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  • 0 posts edited
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  • 16 votes cast
Apr
24
answered -lstdc++ to LIBADD option stripped in libtool archive
Apr
24
asked -lstdc++ to LIBADD option stripped in libtool archive
Mar
31
awarded  Notable Question
Sep
23
awarded  Popular Question
Feb
15
comment Rescale the secondary y axis got from twiny
Thank you for reply, M4rtini. Yes this should work (and I mentioned this in my post). However, I does want to force the aspect ratio to be "equal".
Feb
15
asked Rescale the secondary y axis got from twiny
Oct
28
accepted matplotlib: change the current axis instance (i.e., gca())
Oct
28
comment matplotlib: change the current axis instance (i.e., gca())
@Bogdan, yes, I understand that works. Still that is a break of workflow if you want to continue to use simple plt.text(). By the quick work-around I just posted in my own comment, the call plt.colorbar(im, cax=cax, ax=ax) actually reverts gca() to ax. This appears to be more convenient if I want to wrap a function to draw a colorbar with matching height.
Oct
28
comment matplotlib: change the current axis instance (i.e., gca())
I just found a quick work-around: simply specify the 'ax' argument in plt.text to be the original ax:plt.colorbar(im, cax=cax, ax=ax)
Oct
28
asked matplotlib: change the current axis instance (i.e., gca())
Aug
11
accepted How to automatically set ylim from data shown on the screen after setting xlim
Aug
11
awarded  Supporter
Aug
11
comment How to automatically set ylim from data shown on the screen after setting xlim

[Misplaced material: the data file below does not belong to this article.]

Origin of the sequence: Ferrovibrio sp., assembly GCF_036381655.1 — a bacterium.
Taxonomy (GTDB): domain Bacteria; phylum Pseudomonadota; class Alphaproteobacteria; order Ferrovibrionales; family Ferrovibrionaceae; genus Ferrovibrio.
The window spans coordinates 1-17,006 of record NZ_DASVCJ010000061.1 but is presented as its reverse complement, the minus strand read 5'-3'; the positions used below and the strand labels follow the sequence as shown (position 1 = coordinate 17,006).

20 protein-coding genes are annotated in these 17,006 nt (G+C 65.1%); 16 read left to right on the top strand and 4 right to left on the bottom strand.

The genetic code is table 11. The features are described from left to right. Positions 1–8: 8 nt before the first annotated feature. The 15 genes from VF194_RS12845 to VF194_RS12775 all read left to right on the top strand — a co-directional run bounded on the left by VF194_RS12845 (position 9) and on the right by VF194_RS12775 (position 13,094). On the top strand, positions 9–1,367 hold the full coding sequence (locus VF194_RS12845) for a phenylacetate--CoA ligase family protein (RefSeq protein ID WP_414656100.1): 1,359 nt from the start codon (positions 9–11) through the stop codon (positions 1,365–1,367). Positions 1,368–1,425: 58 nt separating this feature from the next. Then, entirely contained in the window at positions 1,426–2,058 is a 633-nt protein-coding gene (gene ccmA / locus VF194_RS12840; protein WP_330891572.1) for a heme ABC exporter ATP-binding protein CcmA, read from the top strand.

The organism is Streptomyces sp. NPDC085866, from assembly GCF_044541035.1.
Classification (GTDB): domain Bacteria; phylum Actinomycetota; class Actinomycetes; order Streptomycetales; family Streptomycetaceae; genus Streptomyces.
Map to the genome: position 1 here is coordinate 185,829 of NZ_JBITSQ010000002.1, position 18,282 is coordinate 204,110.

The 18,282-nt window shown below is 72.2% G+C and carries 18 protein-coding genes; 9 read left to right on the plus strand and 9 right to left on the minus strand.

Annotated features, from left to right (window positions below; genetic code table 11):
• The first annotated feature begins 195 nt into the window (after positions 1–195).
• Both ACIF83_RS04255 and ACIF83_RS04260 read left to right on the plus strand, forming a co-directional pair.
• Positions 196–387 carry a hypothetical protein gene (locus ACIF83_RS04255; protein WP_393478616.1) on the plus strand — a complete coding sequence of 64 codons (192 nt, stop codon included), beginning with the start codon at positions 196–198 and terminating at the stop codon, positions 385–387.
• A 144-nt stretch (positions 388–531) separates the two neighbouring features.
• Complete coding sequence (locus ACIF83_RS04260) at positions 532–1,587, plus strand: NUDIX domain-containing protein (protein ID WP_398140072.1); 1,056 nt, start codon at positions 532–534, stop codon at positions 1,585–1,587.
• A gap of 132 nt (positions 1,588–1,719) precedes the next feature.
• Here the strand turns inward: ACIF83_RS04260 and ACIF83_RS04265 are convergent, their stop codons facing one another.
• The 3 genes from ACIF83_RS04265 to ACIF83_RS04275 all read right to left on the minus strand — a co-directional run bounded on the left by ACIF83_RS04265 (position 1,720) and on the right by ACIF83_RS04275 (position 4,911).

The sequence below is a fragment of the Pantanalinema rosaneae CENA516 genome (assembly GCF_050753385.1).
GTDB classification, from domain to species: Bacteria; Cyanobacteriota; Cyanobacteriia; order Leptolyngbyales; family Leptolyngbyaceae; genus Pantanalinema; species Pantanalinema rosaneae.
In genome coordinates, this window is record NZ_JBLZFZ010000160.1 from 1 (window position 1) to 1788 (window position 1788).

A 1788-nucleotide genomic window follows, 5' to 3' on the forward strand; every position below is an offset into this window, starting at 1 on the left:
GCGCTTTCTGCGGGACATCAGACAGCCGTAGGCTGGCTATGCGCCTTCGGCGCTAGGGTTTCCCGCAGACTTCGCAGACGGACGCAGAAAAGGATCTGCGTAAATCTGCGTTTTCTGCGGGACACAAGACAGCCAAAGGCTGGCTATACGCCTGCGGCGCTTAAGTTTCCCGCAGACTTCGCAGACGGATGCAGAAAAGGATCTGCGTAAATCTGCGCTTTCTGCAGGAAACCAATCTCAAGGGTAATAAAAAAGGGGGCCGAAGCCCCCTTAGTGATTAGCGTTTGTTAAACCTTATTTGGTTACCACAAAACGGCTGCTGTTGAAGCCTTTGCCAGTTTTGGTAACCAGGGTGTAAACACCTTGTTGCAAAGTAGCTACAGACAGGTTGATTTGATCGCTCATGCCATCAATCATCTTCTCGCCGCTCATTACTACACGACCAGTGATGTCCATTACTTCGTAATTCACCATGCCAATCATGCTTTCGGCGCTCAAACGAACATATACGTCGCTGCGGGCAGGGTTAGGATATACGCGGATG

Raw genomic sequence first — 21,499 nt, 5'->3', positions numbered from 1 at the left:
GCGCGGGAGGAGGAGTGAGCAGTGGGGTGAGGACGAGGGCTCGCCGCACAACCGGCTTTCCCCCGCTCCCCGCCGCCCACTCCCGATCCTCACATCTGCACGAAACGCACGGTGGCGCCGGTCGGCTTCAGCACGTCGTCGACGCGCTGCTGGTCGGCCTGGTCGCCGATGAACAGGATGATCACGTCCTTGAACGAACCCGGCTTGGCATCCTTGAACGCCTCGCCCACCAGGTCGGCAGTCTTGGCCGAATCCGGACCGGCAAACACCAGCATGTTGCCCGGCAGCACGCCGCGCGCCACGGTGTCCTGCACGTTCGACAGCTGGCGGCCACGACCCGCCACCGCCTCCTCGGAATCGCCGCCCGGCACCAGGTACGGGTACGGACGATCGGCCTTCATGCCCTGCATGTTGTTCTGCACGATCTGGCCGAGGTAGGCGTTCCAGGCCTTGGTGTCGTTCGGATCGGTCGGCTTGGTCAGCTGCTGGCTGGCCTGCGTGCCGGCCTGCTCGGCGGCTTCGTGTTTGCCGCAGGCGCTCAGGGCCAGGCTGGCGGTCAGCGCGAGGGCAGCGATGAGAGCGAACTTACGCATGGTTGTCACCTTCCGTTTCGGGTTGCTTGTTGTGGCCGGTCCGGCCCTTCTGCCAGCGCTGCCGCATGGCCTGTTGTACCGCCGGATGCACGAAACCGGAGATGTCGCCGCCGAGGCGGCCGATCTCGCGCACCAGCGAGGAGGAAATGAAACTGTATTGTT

To me, your answer is the least confusing way. But there could be a quick improvement, that we may find y_low and y_high by taking the min and max between y[find_nearest(x, x_lims[0])] and y[find_nearest(x, x_lims[1])], that is: y_low = y[find_nearest(x, x_lims[0]):find_nearest(x, x_lims[1])].min() y_high = y[find_nearest(x, x_lims[0]):find_nearest(x, x_lims[1])].max().
Aug
11
comment How to automatically set ylim from data shown on the screen after setting xlim
Thanks Saullo, however, autoscale(axis='y') still calculates the data range from the full data set, including data points not shown on the screen
Aug
11
asked How to automatically set ylim from data shown on the screen after setting xlim
Apr
4
awarded  Scholar
Apr
4
accepted Python: is the “old” memory free'd when a variable is assigned new content?
Apr
4
comment Python: is the “old” memory free'd when a variable is assigned new content?
Thank you Mark. I will try it out. It looks formidable for me, though. Actually I was wandering is there a "general" principle, like, "wrapping thing in functions". Thank you for the suggestion.
Apr
4
comment Python: is the “old” memory free'd when a variable is assigned new content?
Thank you Sven. The problem for me is that sometimes I need to operate big matrices. In consideration of memory and speed, I always wrap things in functions, hoping that at least any extra memory allocated in a function will be free'd at end of THE function. Is that a good way to avoid bad things? BTW, I do use NumPy arrays mainly, is there a good alternative regarding both performance and convenience?
Apr
4
awarded  Student